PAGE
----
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Texas fathers' rights: Man battles in court for his daughter

Wednesday, June 20, 2018

Texas fathers may sometimes feel as if they are being unfairly treated in court when it comes to child custody. One man has been fighting for years to improve fathers' rights after he lost custody of his young daughter due to an outdated state law. The man is now waiting for a decision in his case.

His saga began in 2006 after he began dating the little girl's mother. She claimed to be divorced and when she became pregnant, the two moved in together. When the baby was born, he began to suspect something wasn't right with their situation. The hospital denied him the right to sign the girl's birth certificate and he soon found out that his girlfriend was still married.

While they stayed together for a couple of years after that, they split and his girlfriend reconciled with her husband. Unfortunately, the husband went to court and stated he plans to raise the little girl as his own and he was the only father that she had known. A court battle soon began and the father plans to continue fighting until he gets his little girl back. His case has already spurred huge changes in Michigan's law and for fathers' rights. With the most recent court appearance, he hopes that he is one step closer to regaining custody of his little girl.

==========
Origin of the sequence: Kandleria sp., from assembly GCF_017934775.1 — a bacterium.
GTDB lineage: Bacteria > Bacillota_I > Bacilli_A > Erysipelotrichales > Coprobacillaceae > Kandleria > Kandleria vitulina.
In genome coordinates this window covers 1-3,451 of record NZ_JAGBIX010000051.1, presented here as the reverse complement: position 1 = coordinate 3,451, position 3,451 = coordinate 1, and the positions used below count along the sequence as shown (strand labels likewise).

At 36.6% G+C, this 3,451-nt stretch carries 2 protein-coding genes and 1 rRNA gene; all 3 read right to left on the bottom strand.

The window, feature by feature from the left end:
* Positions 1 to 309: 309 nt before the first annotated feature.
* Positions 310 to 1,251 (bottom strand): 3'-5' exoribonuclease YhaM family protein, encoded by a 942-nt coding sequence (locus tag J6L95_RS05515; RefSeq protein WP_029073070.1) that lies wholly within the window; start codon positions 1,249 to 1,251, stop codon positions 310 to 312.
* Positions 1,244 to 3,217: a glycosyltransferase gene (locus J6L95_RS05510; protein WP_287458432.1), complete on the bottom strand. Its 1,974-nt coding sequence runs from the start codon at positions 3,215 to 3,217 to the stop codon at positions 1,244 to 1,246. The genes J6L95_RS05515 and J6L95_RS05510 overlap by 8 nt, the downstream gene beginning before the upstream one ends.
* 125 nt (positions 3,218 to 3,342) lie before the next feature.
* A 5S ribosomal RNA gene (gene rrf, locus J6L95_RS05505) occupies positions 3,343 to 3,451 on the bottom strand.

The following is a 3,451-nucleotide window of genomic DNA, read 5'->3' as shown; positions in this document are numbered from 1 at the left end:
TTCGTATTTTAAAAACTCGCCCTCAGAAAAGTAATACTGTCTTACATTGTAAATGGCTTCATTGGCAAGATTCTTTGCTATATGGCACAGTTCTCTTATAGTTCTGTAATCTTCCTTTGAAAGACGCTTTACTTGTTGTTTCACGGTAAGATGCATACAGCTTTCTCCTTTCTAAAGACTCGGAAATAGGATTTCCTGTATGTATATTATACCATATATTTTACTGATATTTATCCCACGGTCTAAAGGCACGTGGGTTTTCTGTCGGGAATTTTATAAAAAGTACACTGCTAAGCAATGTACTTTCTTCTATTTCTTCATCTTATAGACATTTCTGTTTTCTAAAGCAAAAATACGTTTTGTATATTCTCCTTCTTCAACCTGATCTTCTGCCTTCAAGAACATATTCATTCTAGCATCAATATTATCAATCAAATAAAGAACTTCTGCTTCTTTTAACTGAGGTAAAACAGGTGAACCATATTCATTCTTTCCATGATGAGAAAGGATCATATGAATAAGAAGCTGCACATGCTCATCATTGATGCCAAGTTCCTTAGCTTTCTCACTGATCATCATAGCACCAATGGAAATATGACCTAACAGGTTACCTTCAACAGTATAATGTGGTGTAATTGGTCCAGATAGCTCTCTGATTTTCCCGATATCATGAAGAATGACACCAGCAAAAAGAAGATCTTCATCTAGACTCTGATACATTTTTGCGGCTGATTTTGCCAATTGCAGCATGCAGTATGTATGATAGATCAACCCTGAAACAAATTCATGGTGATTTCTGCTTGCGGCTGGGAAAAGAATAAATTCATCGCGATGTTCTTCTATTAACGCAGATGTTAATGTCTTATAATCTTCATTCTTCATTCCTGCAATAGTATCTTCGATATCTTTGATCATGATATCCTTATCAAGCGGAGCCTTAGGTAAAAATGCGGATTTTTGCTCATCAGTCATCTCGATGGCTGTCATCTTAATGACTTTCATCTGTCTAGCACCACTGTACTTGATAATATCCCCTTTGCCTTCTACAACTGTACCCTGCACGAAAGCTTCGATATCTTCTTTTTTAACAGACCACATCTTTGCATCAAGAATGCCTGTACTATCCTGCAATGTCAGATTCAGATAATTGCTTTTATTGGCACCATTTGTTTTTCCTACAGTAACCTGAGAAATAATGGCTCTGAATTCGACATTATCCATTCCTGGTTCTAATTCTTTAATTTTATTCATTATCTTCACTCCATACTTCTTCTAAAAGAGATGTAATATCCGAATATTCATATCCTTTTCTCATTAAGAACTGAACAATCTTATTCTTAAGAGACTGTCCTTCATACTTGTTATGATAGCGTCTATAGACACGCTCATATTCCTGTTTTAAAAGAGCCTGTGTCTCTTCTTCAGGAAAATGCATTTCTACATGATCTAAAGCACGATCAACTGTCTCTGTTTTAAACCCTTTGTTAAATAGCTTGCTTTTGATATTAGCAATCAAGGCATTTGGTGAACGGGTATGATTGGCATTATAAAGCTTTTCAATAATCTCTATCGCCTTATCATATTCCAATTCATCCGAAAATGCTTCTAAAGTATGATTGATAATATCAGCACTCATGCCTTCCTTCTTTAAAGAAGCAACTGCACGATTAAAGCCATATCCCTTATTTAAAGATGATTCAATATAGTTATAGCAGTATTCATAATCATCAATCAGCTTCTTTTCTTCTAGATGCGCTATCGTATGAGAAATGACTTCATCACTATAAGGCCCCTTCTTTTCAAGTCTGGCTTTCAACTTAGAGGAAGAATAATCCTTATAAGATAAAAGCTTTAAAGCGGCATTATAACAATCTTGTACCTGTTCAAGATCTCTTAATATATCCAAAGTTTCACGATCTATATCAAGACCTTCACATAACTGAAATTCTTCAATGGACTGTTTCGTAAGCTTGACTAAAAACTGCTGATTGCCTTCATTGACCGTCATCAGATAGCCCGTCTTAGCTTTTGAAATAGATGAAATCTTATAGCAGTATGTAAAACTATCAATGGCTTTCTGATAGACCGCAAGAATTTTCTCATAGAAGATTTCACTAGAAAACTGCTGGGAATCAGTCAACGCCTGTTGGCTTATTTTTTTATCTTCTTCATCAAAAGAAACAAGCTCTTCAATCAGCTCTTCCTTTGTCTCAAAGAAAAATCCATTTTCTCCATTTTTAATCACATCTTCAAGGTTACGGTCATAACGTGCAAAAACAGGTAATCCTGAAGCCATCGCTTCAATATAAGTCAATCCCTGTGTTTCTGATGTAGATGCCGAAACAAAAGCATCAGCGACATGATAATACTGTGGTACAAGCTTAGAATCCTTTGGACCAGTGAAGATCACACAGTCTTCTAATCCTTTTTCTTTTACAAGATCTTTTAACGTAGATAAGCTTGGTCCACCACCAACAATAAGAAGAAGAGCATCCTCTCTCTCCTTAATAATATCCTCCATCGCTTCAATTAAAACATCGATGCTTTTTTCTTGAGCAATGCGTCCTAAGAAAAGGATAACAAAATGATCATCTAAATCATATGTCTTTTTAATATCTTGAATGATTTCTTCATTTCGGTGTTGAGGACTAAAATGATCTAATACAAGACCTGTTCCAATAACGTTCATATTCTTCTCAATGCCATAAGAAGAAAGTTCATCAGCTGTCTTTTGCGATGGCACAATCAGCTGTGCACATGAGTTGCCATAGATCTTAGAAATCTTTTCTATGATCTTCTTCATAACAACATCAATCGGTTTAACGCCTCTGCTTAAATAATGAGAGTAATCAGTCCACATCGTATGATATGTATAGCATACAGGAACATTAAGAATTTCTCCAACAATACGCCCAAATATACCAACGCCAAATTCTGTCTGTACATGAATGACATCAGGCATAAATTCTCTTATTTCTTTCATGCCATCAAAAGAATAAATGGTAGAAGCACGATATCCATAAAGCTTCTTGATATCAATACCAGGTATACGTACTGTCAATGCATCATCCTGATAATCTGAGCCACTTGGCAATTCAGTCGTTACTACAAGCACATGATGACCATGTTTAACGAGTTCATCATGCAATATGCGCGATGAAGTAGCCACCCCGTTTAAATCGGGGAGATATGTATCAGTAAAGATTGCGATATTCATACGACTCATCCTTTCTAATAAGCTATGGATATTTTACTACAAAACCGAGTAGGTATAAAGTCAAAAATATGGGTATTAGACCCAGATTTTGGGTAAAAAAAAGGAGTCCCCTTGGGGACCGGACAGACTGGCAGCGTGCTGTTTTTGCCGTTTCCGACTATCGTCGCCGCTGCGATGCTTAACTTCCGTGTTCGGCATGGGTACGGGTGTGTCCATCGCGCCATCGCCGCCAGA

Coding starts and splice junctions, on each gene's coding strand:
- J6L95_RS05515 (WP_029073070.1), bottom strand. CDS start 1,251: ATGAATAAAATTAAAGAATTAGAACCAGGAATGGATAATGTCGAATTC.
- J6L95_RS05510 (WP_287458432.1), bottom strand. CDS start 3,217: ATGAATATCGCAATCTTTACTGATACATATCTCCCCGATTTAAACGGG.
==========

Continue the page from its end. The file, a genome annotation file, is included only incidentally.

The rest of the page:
In June, the governor of the involved state signed a new law that would offer biological fathers the right to petition the courts for parental rights. Critics of the old law believe it was more focused on keeping families together than interested in the child's actual welfare. The husband of the girl's mother in this case is actually serving prison time for a drug offense. Such a case can be heartbreaking, but this man has stood up for fathers' rights in his state with much success. His story could potentially influence other states, including Texas, to take a closer look at custody laws to make sure another case like this doesn't happen again.

Source: wnem.com, "Twisted parental rights case tests new state laws," Erik Horn, Oct. 19, 2012

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